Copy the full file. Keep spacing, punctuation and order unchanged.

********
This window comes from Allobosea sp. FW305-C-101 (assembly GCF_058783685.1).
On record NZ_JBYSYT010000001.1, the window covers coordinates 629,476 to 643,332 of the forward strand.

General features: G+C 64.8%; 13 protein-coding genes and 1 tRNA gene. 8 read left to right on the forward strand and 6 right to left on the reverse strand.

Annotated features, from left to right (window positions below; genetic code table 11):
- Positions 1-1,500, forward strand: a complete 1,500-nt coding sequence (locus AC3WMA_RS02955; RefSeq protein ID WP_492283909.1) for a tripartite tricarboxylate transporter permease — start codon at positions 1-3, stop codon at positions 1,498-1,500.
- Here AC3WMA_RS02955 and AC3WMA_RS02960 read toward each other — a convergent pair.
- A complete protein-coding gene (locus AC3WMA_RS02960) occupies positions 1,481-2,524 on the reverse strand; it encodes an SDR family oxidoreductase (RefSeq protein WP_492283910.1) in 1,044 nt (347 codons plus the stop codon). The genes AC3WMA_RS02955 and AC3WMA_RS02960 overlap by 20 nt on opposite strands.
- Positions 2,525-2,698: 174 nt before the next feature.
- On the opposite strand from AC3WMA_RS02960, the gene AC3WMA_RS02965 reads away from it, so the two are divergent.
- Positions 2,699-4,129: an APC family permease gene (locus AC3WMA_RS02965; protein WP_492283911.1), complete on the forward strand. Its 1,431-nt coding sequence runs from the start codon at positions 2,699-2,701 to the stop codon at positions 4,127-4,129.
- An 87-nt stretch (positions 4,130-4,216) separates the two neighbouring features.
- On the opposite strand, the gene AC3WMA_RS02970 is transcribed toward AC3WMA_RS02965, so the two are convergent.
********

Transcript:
This window comes from Allobosea sp. FW305-C-101 (assembly GCF_058783685.1).
On record NZ_JBYSYT010000001.1, the window covers coordinates 629,476 to 643,332 of the forward strand.

General features: G+C 64.8%; 13 protein-coding genes and 1 tRNA gene. 8 read left to right on the forward strand and 6 right to left on the reverse strand.

Annotated features, from left to right (window positions below; genetic code table 11):
- Positions 1-1,500, forward strand: a complete 1,500-nt coding sequence (locus AC3WMA_RS02955; RefSeq protein ID WP_492283909.1) for a tripartite tricarboxylate transporter permease — start codon at positions 1-3, stop codon at positions 1,498-1,500.
- Here AC3WMA_RS02955 and AC3WMA_RS02960 read toward each other — a convergent pair.
- A complete protein-coding gene (locus AC3WMA_RS02960) occupies positions 1,481-2,524 on the reverse strand; it encodes an SDR family oxidoreductase (RefSeq protein WP_492283910.1) in 1,044 nt (347 codons plus the stop codon). The genes AC3WMA_RS02955 and AC3WMA_RS02960 overlap by 20 nt on opposite strands.
- Positions 2,525-2,698: 174 nt before the next feature.
- On the opposite strand from AC3WMA_RS02960, the gene AC3WMA_RS02965 reads away from it, so the two are divergent.
- Positions 2,699-4,129: an APC family permease gene (locus AC3WMA_RS02965; protein WP_492283911.1), complete on the forward strand. Its 1,431-nt coding sequence runs from the start codon at positions 2,699-2,701 to the stop codon at positions 4,127-4,129.
- An 87-nt stretch (positions 4,130-4,216) separates the two neighbouring features.
- On the opposite strand, the gene AC3WMA_RS02970 is transcribed toward AC3WMA_RS02965, so the two are convergent.